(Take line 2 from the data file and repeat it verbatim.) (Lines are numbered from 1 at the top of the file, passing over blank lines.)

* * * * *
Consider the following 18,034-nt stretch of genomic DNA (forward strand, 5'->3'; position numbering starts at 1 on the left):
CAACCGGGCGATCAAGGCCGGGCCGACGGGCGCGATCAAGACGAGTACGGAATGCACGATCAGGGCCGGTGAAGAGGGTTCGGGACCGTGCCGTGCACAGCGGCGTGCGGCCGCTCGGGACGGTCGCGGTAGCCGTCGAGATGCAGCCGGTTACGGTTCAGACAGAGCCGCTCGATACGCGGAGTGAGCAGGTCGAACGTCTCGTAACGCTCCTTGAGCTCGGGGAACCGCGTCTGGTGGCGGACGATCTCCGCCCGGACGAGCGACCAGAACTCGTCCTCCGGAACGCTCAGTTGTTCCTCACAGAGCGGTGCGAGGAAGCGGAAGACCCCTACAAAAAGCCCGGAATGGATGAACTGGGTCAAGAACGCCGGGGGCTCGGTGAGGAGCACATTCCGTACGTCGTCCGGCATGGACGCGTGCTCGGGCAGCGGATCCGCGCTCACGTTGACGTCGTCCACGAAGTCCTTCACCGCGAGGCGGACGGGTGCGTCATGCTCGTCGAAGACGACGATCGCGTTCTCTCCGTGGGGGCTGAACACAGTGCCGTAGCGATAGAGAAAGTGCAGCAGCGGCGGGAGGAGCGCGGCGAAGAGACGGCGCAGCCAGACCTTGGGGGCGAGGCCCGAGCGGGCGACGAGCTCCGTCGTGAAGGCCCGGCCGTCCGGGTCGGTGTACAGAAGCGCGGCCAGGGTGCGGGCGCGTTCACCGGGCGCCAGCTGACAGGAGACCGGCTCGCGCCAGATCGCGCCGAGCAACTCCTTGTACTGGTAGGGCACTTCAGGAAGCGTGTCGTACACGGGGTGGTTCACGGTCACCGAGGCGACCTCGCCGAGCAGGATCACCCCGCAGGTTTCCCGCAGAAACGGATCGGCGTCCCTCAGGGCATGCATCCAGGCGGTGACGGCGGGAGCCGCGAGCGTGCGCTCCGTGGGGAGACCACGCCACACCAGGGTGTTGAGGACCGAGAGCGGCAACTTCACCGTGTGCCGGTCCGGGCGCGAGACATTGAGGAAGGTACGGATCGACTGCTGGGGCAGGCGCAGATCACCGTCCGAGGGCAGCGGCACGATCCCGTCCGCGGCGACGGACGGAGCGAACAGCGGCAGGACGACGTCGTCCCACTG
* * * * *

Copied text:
CAACCGGGCGATCAAGGCCGGGCCGACGGGCGCGATCAAGACGAGTACGGAATGCACGATCAGGGCCGGTGAAGAGGGTTCGGGACCGTGCCGTGCACAGCGGCGTGCGGCCGCTCGGGACGGTCGCGGTAGCCGTCGAGATGCAGCCGGTTACGGTTCAGACAGAGCCGCTCGATACGCGGAGTGAGCAGGTCGAACGTCTCGTAACGCTCCTTGAGCTCGGGGAACCGCGTCTGGTGGCGGACGATCTCCGCCCGGACGAGCGACCAGAACTCGTCCTCCGGAACGCTCAGTTGTTCCTCACAGAGCGGTGCGAGGAAGCGGAAGACCCCTACAAAAAGCCCGGAATGGATGAACTGGGTCAAGAACGCCGGGGGCTCGGTGAGGAGCACATTCCGTACGTCGTCCGGCATGGACGCGTGCTCGGGCAGCGGATCCGCGCTCACGTTGACGTCGTCCACGAAGTCCTTCACCGCGAGGCGGACGGGTGCGTCATGCTCGTCGAAGACGACGATCGCGTTCTCTCCGTGGGGGCTGAACACAGTGCCGTAGCGATAGAGAAAGTGCAGCAGCGGCGGGAGGAGCGCGGCGAAGAGACGGCGCAGCCAGACCTTGGGGGCGAGGCCCGAGCGGGCGACGAGCTCCGTCGTGAAGGCCCGGCCGTCCGGGTCGGTGTACAGAAGCGCGGCCAGGGTGCGGGCGCGTTCACCGGGCGCCAGCTGACAGGAGACCGGCTCGCGCCAGATCGCGCCGAGCAACTCCTTGTACTGGTAGGGCACTTCAGGAAGCGTGTCGTACACGGGGTGGTTCACGGTCACCGAGGCGACCTCGCCGAGCAGGATCACCCCGCAGGTTTCCCGCAGAAACGGATCGGCGTCCCTCAGGGCATGCATCCAGGCGGTGACGGCGGGAGCCGCGAGCGTGCGCTCCGTGGGGAGACCACGCCACACCAGGGTGTTGAGGACCGAGAGCGGCAACTTCACCGTGTGCCGGTCCGGGCGCGAGACATTGAGGAAGGTACGGATCGACTGCTGGGGCAGGCGCAGATCACCGTCCGAGGGCAGCGGCACGATCCCGTCCGCGGCGACGGACGGAGCGAACAGCGGCAGGACGACGTCGTCCCACTG